The History of Martin Luther King Jr Day

Martin Luther King Jr. Day or, as it's officially known as, the Birthday of Martin Luther King Jr. is an American federal holiday, marking—as the name denotes—the activist's birthday. It is observed on the third Monday of each January, which always falls around MLK's birthday on the 15th.

President Ronald Reagan made the holiday an official law in 1983. It was first observed three years later.

The idea was originally promoted by labor unions. The bill first came to a vote in the United States House of Representatives in 1979. The opposition argued that a paid holiday for federal employees would be too expensive and that a holiday to honor a private citizen was contradictory to the longstanding tradition, as King never held public office.

The King Center looked for support from corportate industries and the general public. The task was solidified though once Stevie Wonder released his single "Happy Birthday" in 1980 to popularize the campaign.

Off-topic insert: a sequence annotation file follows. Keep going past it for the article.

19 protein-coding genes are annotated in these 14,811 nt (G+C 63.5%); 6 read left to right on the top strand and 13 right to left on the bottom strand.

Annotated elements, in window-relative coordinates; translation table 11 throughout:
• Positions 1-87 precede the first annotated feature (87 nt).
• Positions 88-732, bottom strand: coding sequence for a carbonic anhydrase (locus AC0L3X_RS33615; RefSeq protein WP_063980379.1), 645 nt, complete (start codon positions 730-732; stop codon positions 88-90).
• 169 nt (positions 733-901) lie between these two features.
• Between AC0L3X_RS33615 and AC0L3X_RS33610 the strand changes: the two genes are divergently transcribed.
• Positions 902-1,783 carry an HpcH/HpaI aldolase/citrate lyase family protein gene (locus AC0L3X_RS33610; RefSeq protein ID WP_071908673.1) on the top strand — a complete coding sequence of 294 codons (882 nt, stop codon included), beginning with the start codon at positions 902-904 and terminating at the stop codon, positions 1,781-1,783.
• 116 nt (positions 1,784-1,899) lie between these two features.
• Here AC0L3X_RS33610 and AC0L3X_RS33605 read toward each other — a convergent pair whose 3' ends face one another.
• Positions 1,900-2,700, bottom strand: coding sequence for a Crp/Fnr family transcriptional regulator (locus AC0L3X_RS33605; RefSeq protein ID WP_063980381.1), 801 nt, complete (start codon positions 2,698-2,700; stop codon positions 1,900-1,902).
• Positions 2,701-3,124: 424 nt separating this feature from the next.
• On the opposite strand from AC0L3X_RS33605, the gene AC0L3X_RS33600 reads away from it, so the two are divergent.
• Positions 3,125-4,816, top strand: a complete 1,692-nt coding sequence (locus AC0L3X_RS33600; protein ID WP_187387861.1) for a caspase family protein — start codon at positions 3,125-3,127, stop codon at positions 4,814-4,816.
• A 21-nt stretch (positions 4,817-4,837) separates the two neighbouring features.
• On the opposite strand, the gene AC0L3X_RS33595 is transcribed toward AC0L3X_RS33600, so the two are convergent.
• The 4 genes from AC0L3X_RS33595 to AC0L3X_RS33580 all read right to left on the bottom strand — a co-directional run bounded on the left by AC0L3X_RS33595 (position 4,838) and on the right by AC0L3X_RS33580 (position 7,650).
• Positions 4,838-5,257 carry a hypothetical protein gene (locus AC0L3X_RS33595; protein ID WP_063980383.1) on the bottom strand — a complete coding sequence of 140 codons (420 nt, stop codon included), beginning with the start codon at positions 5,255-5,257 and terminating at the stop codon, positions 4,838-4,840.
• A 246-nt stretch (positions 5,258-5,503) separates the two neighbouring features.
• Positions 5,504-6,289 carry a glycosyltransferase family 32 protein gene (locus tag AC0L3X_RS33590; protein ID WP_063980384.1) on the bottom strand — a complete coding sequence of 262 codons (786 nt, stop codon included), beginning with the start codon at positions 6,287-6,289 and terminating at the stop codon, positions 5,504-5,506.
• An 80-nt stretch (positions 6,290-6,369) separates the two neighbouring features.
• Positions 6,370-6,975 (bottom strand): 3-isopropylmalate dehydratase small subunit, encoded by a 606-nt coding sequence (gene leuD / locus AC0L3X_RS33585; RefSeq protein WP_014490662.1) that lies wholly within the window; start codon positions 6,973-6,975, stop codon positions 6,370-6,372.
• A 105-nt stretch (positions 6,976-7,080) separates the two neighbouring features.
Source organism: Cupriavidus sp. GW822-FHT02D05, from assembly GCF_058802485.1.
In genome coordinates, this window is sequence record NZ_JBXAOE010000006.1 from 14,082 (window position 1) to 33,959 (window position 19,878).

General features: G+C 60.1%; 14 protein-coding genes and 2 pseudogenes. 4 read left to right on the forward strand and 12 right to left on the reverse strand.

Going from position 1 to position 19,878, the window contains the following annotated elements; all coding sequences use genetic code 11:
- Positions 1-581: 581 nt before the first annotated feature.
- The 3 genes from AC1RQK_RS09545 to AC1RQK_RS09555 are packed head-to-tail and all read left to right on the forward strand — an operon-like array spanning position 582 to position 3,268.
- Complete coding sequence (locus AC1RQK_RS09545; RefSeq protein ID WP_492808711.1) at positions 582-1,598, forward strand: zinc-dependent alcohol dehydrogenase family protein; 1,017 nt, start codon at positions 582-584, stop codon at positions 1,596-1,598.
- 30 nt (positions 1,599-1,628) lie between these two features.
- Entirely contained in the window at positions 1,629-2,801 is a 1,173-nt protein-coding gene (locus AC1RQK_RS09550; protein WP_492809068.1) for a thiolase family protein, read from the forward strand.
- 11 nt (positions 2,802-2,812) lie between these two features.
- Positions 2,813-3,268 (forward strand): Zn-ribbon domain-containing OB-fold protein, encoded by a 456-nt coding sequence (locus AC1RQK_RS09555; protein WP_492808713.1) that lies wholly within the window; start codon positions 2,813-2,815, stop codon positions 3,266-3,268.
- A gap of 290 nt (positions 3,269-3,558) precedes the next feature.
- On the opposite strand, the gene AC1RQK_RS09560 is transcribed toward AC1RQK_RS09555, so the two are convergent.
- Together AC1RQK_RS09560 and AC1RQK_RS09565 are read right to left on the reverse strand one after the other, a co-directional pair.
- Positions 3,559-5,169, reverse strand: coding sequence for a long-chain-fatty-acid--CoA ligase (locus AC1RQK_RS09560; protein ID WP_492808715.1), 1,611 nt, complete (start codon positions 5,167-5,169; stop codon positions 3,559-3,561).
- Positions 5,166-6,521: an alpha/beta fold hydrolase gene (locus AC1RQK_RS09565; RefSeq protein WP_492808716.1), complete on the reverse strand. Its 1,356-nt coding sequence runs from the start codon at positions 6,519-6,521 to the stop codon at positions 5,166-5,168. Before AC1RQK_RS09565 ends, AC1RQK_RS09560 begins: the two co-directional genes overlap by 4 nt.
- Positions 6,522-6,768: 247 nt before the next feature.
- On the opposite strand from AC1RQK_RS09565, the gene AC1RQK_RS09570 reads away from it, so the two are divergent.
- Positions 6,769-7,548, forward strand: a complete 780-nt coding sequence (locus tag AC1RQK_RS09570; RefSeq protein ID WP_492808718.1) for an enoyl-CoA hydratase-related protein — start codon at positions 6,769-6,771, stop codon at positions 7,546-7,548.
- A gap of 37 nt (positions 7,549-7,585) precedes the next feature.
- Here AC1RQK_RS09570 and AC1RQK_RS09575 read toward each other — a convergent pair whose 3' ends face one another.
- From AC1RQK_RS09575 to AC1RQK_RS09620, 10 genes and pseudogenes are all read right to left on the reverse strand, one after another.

Six million signatures were collected for a petition to make Congress pass the law. According to The Nation, this was the "largest petition in favor of an issue in the U.S. history."

At first, some states were hesitant to observe the holiday. Some called it by other names, and others tried to combine it with other holidays. For the first time, in 2000, all 50 states observed Martin Luther King Jr. Day.

Other countries in addition to the United States honor Martin Luther King Jr. In the City of Toronto, the holiday is recongized, but all governmental and business services remain open. Ever since 1987, in the Netherlands, a Dr. Martin Luther King Tribute and Dinner are held in Wassenaar. And even in Japan, under Tadatoshi Akiba, Hiroshima's mayer, a special banquet at the mayor's office is held to unify the city for peace.